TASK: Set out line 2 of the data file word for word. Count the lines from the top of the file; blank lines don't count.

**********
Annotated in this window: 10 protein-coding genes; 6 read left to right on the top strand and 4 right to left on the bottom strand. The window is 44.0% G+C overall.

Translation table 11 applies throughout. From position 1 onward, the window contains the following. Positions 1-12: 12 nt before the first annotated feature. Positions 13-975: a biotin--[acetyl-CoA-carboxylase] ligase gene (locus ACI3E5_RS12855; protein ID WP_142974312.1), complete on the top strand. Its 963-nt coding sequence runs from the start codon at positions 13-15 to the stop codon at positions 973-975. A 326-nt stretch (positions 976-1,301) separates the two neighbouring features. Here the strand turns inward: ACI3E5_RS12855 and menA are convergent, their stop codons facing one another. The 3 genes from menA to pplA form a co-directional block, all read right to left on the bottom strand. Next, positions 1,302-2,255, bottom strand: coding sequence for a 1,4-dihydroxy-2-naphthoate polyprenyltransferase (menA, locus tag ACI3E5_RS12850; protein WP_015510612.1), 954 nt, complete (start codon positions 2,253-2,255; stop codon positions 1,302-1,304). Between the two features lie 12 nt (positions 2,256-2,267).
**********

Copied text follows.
Translation table 11 applies throughout. From position 1 onward, the window contains the following. Positions 1-12: 12 nt before the first annotated feature. Positions 13-975: a biotin--[acetyl-CoA-carboxylase] ligase gene (locus ACI3E5_RS12855; protein ID WP_142974312.1), complete on the top strand. Its 963-nt coding sequence runs from the start codon at positions 13-15 to the stop codon at positions 973-975. A 326-nt stretch (positions 976-1,301) separates the two neighbouring features. Here the strand turns inward: ACI3E5_RS12855 and menA are convergent, their stop codons facing one another. The 3 genes from menA to pplA form a co-directional block, all read right to left on the bottom strand. Next, positions 1,302-2,255, bottom strand: coding sequence for a 1,4-dihydroxy-2-naphthoate polyprenyltransferase (menA, locus tag ACI3E5_RS12850; protein WP_015510612.1), 954 nt, complete (start codon positions 2,253-2,255; stop codon positions 1,302-1,304). Between the two features lie 12 nt (positions 2,256-2,267).